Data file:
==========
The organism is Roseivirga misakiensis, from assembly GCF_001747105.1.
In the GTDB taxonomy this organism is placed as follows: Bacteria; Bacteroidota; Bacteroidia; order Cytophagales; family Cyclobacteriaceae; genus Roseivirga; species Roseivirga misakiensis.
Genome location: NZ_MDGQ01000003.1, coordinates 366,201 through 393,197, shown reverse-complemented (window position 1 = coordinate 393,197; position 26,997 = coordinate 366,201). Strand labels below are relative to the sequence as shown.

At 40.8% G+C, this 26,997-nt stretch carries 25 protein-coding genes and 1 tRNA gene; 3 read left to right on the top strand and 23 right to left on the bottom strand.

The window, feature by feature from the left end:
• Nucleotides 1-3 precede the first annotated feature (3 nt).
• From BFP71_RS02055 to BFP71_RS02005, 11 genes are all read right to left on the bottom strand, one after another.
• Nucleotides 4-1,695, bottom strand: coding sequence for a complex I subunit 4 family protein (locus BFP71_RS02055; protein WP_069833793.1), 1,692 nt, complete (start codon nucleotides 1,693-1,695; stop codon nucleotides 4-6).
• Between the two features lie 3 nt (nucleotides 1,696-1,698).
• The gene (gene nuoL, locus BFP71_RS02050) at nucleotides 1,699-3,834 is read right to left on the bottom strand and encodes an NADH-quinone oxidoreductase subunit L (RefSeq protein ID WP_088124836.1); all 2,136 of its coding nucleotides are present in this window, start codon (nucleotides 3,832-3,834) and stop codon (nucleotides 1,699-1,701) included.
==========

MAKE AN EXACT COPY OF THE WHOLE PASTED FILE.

The organism is Roseivirga misakiensis, from assembly GCF_001747105.1.
In the GTDB taxonomy this organism is placed as follows: Bacteria; Bacteroidota; Bacteroidia; order Cytophagales; family Cyclobacteriaceae; genus Roseivirga; species Roseivirga misakiensis.
Genome location: NZ_MDGQ01000003.1, coordinates 366,201 through 393,197, shown reverse-complemented (window position 1 = coordinate 393,197; position 26,997 = coordinate 366,201). Strand labels below are relative to the sequence as shown.

At 40.8% G+C, this 26,997-nt stretch carries 25 protein-coding genes and 1 tRNA gene; 3 read left to right on the top strand and 23 right to left on the bottom strand.

The window, feature by feature from the left end:
• Nucleotides 1-3 precede the first annotated feature (3 nt).
• From BFP71_RS02055 to BFP71_RS02005, 11 genes are all read right to left on the bottom strand, one after another.
• Nucleotides 4-1,695, bottom strand: coding sequence for a complex I subunit 4 family protein (locus BFP71_RS02055; protein WP_069833793.1), 1,692 nt, complete (start codon nucleotides 1,693-1,695; stop codon nucleotides 4-6).
• Between the two features lie 3 nt (nucleotides 1,696-1,698).
• The gene (gene nuoL, locus BFP71_RS02050) at nucleotides 1,699-3,834 is read right to left on the bottom strand and encodes an NADH-quinone oxidoreductase subunit L (RefSeq protein ID WP_088124836.1); all 2,136 of its coding nucleotides are present in this window, start codon (nucleotides 3,832-3,834) and stop codon (nucleotides 1,699-1,701) included.